Fleeing Snipers and Soldiers in Bangkok


The monk surveyed the tall buildings, focusing his binoculars on every little movement. Who was doing the shooting? Where would the bullets come from next?

I photographed him nervously, certain that any sniper seeing a Westerner would immediately pick me as a target.

Tourist Resort Turned Combat Zone

Unbelievably, this was Bangkok, Thailand — a tourist resort, not the center of Baghdad or Kabul. It had become a dangerous place indeed, including for photographers, at least two of whom were killed here in street clashes in April and May.

A Buddhist monk searches for snipers in Bangkok.

I moved away from the barricade surrounding the tents that were used as temporary homes by the protesters. I arrived at another barricade and looked around for the colleague I was supposed to be meeting.

Suddenly, a hail of gunfire came from across the barrier toward me.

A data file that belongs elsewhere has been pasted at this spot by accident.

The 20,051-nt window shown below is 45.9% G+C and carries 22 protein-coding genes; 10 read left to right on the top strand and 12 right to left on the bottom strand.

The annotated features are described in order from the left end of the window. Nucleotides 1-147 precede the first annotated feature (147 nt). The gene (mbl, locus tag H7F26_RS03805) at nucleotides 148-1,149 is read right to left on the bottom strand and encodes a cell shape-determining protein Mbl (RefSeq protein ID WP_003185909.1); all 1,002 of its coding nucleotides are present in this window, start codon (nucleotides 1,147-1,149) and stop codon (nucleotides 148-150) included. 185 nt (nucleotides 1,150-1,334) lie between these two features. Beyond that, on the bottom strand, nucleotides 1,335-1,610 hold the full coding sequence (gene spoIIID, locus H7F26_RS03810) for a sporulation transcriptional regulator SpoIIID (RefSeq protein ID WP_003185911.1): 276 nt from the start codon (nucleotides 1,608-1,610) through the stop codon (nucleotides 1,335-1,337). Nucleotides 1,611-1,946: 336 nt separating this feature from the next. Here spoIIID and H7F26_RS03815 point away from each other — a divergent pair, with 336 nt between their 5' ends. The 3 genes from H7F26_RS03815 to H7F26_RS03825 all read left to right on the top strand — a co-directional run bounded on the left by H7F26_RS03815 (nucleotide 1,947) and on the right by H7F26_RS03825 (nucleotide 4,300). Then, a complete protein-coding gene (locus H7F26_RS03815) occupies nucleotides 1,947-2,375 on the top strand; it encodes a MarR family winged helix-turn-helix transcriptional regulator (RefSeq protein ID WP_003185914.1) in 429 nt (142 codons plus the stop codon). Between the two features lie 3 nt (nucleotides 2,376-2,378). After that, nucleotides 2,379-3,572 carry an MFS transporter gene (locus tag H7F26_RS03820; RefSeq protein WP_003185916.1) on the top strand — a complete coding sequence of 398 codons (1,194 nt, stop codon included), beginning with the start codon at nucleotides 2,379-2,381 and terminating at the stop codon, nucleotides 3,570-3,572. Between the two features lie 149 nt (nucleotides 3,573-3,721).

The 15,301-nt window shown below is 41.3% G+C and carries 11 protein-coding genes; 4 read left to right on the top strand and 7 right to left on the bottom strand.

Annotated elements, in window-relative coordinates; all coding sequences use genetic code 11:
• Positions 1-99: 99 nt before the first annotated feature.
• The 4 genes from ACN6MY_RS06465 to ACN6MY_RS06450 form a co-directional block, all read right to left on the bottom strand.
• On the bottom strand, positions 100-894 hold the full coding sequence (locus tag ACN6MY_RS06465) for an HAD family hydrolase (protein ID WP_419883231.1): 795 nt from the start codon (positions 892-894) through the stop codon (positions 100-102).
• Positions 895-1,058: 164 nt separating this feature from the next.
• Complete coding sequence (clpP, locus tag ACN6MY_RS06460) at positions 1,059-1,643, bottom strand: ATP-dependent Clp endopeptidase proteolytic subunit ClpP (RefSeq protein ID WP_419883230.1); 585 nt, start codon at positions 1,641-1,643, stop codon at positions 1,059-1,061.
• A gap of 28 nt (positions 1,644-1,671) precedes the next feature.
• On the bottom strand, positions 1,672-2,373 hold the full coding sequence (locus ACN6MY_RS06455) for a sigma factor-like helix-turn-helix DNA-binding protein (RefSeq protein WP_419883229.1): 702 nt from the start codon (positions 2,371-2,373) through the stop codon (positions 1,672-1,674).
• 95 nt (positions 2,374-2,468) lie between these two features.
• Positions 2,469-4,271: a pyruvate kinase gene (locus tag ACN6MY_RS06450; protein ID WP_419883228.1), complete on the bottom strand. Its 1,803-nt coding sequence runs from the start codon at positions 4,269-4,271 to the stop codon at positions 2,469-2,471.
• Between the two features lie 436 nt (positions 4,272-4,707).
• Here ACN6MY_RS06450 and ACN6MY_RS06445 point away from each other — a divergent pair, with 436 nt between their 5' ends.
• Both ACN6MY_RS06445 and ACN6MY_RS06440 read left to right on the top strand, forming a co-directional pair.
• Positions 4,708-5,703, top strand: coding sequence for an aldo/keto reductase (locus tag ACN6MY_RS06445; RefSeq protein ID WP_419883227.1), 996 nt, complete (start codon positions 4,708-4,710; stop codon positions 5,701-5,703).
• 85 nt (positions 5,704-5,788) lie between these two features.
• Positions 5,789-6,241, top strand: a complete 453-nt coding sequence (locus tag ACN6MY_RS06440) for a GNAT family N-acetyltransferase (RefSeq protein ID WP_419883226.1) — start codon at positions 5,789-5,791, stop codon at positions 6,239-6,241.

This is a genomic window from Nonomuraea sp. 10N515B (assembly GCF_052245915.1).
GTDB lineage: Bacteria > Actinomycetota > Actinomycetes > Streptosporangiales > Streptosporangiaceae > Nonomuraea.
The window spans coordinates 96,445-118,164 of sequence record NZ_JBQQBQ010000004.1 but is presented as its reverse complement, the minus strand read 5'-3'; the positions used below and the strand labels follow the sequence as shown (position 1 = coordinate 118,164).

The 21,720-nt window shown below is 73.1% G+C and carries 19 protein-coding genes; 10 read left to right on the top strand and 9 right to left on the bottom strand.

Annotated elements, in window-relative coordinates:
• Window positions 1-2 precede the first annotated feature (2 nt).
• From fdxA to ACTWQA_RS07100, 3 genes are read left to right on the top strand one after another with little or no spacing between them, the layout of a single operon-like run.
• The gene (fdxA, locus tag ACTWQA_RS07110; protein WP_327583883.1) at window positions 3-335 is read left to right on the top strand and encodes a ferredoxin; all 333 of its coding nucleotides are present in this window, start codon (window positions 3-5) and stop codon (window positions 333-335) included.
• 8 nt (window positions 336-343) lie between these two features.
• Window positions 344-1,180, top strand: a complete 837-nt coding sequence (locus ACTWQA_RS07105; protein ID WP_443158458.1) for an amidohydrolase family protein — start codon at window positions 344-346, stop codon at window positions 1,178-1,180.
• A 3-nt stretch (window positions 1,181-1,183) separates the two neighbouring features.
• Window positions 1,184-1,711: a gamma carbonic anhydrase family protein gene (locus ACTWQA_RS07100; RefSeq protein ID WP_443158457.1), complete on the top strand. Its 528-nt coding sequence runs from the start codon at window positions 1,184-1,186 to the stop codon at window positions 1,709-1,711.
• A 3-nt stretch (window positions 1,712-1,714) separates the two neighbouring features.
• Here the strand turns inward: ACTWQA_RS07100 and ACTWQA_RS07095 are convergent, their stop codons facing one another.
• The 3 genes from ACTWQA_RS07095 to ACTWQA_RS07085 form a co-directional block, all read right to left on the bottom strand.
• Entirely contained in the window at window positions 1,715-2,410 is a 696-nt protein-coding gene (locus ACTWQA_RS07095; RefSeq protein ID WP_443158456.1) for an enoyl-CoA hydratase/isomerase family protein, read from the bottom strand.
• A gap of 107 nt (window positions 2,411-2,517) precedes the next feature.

I stepped out into the open, looking for something I could photograph to illustrate what was happening.

Bang! Everybody froze; a sniper from the nearby building was doing his job.

I telephoned my colleague.

“Where are you?” he screamed over the noise of the gunshots.

“Standing next to the barricade in front of the soldiers,” I replied.

I heard him gasp.

“You’re on the wrong side! Get out of there! The soldiers are starting to move in.”

Eye of the Tiger

I looked around and saw a man with a motorbike. “Can you please take me to the barricade exit?” I asked.

As we weaved among the demonstrators, the driver asked me if I was scared. I didn’t have to think too hard about my reply.

“Yes, yes — I am scared!”

I didn’t have a helmet or a flak jacket. And I knew that waving my camera at the shooting soldiers wouldn’t act as a talisman or give me any protection.

At the barricade exit there was a sign that caught my eye.

“Bangkok City of Life,” it read.

Nearby, there was a collection of gaily painted tiger heads celebrating the Year of the Tiger.

The Tiger of the Chinese zodiac can be warm-hearted, hard-working and independent — but also rash, hotheaded and reckless.

I photographed the Tiger. It summed up Bangkok for me at that moment.

An image of a tiger in Bangkok.

Photos © Michael Coyne.


One Response to “Fleeing Snipers and Soldiers in Bangkok”

  1. Man that sounds like a tricky situation. I can't believe how brave you were, i would never have put myself in such a precarious situation. Totally wild.

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